Newscast for Thursday, February 14, 2013
- People worldwide join “One Billion Rising” campaign to end violence against women
- Palestinian prisoners join Samer Issawi in hunger strike to protest conditions at Israeli prisons
- As Obama calls for $9 minimum wage, some Democrats push for a bigger increase
- Constitutional amendment to counter Citizens United ruling introduced to Congress
Illinois Senate approves marriage equality
Today the Illinois Senate passed a law legalizing same-sex marriage. The bill passed convincingly in the Democratic-led chamber. Now it will go to the House where even though Democrats are in control, passage is uncertain. Illinois governor Pat Quinn supported marriage equality in his State of the State address last week.
One Billion Rising rallies call for end to violence against women
Thousands of people all over the world publicly danced and demonstrated today as part of the One Billion Rising movement. It’s a day to call attention to issues of violence against women. The reference to “one billion” comes from the campaign’s claim that one billion women – one in three around the world – will be raped or beaten at some point in their lives. Shelly Montgomery coordinated the action in Cheyenne, Wyoming this morning. “So, it’s really just the kicking-off of a movement to not accept the culture of violence against women anymore.” In Atlanta, about 100 men and women gathered in front of the Capitol building. “This love day will go down in history as the day when hate against violence for women becomes a love that brought us all together, across races, across denominations, across faith, across bigness and smallness, across sexual genderism. That’s what makes us strong! One billion!”
Houston announces plan to get through backlog of rape kit processing
In the Houston, Texas area, organizers planned several One Billion Rising events. The gatherings come on the heels of a proposal by the Houston mayor that would allow city police to catch up on a massive backlog of sexual assault evidence, or rape kit, processing. FSRN’s Teddy Wilson reports.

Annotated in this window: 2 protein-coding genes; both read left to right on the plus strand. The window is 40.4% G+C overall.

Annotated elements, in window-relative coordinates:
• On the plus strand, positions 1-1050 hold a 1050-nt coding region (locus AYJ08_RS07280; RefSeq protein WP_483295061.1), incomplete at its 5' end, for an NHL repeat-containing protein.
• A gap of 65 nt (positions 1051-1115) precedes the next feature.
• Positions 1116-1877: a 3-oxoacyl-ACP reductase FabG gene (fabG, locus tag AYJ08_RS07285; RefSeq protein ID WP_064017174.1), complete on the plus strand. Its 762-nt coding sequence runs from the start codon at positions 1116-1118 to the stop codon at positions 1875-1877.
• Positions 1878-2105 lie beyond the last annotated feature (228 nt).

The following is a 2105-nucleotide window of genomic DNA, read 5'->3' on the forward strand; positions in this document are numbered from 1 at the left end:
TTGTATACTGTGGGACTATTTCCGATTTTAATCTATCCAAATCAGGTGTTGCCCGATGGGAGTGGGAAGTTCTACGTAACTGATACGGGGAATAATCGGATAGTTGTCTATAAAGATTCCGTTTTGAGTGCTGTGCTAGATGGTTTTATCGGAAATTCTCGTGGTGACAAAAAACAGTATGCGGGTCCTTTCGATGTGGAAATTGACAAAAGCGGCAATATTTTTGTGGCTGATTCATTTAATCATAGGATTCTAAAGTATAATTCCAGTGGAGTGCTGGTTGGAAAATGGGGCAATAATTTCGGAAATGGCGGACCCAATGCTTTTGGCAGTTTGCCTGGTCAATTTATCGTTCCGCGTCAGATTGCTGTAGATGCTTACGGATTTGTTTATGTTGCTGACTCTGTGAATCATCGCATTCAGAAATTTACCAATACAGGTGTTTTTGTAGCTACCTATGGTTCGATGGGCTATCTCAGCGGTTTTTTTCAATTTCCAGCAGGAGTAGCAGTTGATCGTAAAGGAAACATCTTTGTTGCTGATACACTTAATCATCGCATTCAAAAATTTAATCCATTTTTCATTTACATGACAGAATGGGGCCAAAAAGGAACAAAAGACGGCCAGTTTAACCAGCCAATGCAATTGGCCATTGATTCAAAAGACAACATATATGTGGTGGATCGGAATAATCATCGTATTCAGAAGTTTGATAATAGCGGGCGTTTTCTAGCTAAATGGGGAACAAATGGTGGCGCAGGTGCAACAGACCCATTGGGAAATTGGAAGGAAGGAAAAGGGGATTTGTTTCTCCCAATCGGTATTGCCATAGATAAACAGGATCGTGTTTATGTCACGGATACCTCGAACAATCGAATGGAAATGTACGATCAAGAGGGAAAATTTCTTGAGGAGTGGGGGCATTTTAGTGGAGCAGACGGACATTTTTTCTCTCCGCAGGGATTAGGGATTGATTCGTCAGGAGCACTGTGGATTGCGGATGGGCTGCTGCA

For the last several years, the Houston Police Department has been unable to make a dent in the backlog of untested rape kits from victims of sexual assault. The Department says they receive approximately 900 new kits per year, but can only test 30 to 40 per month. This has left 6,600 still untested. In response Wednesday, Mayor Annise Parker announced a plan to contract out the testing of the rape kits to private labs. “This will allow us to resolve the backlog, take care of existing cases that threaten to bog down as we’re trying to juggle all the things that we’re trying to do, and allows the new forensic center to move forward free of the burdens of the past.” The $4.4 million initiative would bring in two private labs that have previously worked on backlog projects with New York City and Los Angeles. The Mayor’s plan comes in response to a 2011 state law requiring law enforcement agencies to test every rape kit. Teddy Wilson, FSRN, Texas.
Pentagon announces new medal for cyber warriors and drone pilots
In his farewell address to media, Departing Secretary of Defense Leon Panetta announced the creation of a new medal that recognizes works of valor and achievement that happen away from the field of combat. “I’ve seen firsthand how modern tools, like remotely piloted platforms and cyber systems, have changed the way wars are fought. And they’ve given our men and women the ability to engage the enemy and change the course of battle, even from afar.” Until now the military did not recognize this kind of service with medals, which previously were reserved for situations when a person’s life was at risk. The new Distinguished Warfare Medal is emblematic of the way military operations have changed, especially with drones and cyber warfare.
Bahrain opposition protests ahead of scheduled talks
A teenage boy is dead today in Bahrain after security forces clashed with demonstrators in and around the capital Manama. Yesterday’s actions marked the two-year anniversary of mass protests triggered in part by the widespread revolt in Arab and North African countries. Talks are scheduled to begin this weekend between Shiite opposition groups and the Sunni government. But many who took to the streets chanted in opposition to the talks, according to the AP.
Muslim insurgents in south Thailand on run after botched attack on military base